Exploring Location-Based Marketing in Museums

Exploring Location-Based Marketing in Museums

As a result of today’s technologically driven consumers, and as more and more people expect to receive information almost instantly, much of the traditional marketing strategies are no longer being used. In order to keep up with this demand, museums and attractions have had to think creatively in order to reach their consumers and entice visitors to their establishments. As a result, the landscape for the marketing of museums and attractions has changed in an effort to adapt to the ever-evolving technology of the 21st century. As mobile technology is developing, the physical and digital user experience has begun to overlap, disbanding the boundary between the two. Most users today expect to receive a mobile experience that is easy to access and relevant to the attraction or exhibit upon entering the museum. By utilizing location-based marketing, museums can easily achieve those expectations of the consumer.

As we explore location-based marketing in museums, let’s look at 3 components:

1. Location data isn’t coming, it’s HERE!

Location data is everywhere. It’s embedded in the photos we share, the GPS-enabled apps we use, and the online transactions we make. And, today, users are more willing than ever to share location data with businesses in exchange for more personalized content and tailored promotions. This data is raising the bar, and the museums that have geared their marketing toward this type of data are emerging as front runners in maintaining their visitors each year, and setting themselves apart from the rest.

2. Users demand a more interactive experience

More and more museums are utilizing Beacon technology as part of their marketing platform and user experience to boost engagement, offer more personalized experiences, and build loyalty with users. Although Beacons are relatively new to the museum space, they have proven themselves to be a seamless and robust solution for large indoor spaces. This is because, unlike GPS, thick walls often found in the museum space do not limit the range of the Beacon. Many art galleries and museums have enlisted Beacon technology to help improve their revenue streams and provide an interactive touring experience to their consumers.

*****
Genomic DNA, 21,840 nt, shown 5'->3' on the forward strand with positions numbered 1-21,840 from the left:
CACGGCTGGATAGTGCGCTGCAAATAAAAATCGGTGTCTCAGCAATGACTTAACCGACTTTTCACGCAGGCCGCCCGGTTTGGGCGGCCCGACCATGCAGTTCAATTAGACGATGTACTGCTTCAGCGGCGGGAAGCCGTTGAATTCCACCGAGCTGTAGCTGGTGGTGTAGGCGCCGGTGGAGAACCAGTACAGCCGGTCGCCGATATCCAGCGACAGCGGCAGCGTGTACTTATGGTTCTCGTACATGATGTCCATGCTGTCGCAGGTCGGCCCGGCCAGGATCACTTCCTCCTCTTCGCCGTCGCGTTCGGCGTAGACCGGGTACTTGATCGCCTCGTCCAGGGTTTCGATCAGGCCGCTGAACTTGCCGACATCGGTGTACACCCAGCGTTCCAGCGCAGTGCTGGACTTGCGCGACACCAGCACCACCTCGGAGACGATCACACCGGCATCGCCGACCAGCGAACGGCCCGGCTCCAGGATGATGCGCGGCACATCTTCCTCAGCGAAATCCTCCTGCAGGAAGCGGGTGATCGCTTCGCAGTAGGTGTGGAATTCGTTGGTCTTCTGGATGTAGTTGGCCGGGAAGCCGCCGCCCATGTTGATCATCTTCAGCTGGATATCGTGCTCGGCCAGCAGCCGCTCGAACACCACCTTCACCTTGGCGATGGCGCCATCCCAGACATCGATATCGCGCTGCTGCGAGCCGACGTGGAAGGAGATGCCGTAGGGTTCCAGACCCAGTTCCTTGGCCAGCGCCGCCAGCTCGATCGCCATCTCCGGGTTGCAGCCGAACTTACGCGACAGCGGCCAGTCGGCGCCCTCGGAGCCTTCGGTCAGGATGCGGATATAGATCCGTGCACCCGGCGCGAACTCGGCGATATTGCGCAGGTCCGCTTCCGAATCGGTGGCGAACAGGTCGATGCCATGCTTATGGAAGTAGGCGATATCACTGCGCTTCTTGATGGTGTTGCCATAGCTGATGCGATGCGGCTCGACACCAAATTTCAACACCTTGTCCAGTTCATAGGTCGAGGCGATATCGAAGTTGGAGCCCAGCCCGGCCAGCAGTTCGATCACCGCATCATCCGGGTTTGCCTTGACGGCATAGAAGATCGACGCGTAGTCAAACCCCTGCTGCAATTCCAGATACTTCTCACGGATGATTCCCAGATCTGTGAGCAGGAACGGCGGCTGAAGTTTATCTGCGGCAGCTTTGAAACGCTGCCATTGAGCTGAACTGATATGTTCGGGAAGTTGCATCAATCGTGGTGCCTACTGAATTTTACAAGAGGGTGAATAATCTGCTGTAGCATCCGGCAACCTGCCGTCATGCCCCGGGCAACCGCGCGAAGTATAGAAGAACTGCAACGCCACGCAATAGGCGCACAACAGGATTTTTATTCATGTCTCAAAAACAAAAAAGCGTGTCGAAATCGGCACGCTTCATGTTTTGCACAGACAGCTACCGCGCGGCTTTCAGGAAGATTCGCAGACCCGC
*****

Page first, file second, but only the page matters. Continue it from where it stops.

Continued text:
Gone are the days of the boring, and oftentimes bland, guided audio tours. More and more museums now offer technology based beacons to guide their tourists through an interactive experience. Location-based marketing also allows for proximity-triggered messages and notifications as it relates to upcoming exhibits and information about museum facilities. In addition, if a visitor spends a considerable amount of time near a certain exhibit or in a specific area, museum organizers can recommend products that can be purchased at the gift shop related to that exhibit content. Another added benefit to this type of technology is that museum owners are able to track visitor behavior and trends, and gather statistical insight allowing them to enhance the overall visitor experience.

3. Low cost advertising in real time

It is also important to note that location-based marketing is essentially free advertising for the museum. This type of marketing is also highly geographically targeted. In essence, you know that you are talking to people who are within walking distance of your museum when they receive the notifications or alerts from the nearby beacon. This automatically gives the museum the “leg up” on any competition because visitors are being lured in through technology, without having to go out and look or research anything about the museum or attraction. Why waste money on “ads” in print or on billboards, when everyone is already staring at their phones or tablets? It’s a win-win!

We all know that marketing to consumers in today’s technologically- driven culture requires creativity, and location-based marketing combines that necessary creativity with technology to provide personalized, real-time experiences. The key to location-based marketing is experimenting and finding the balance between relevant and engaging content over the boring and irrelevant data that consumers are not interested in. Location-based marketing will only gather momentum and improve its technology as we learn more about beacons and proximity based marketing.

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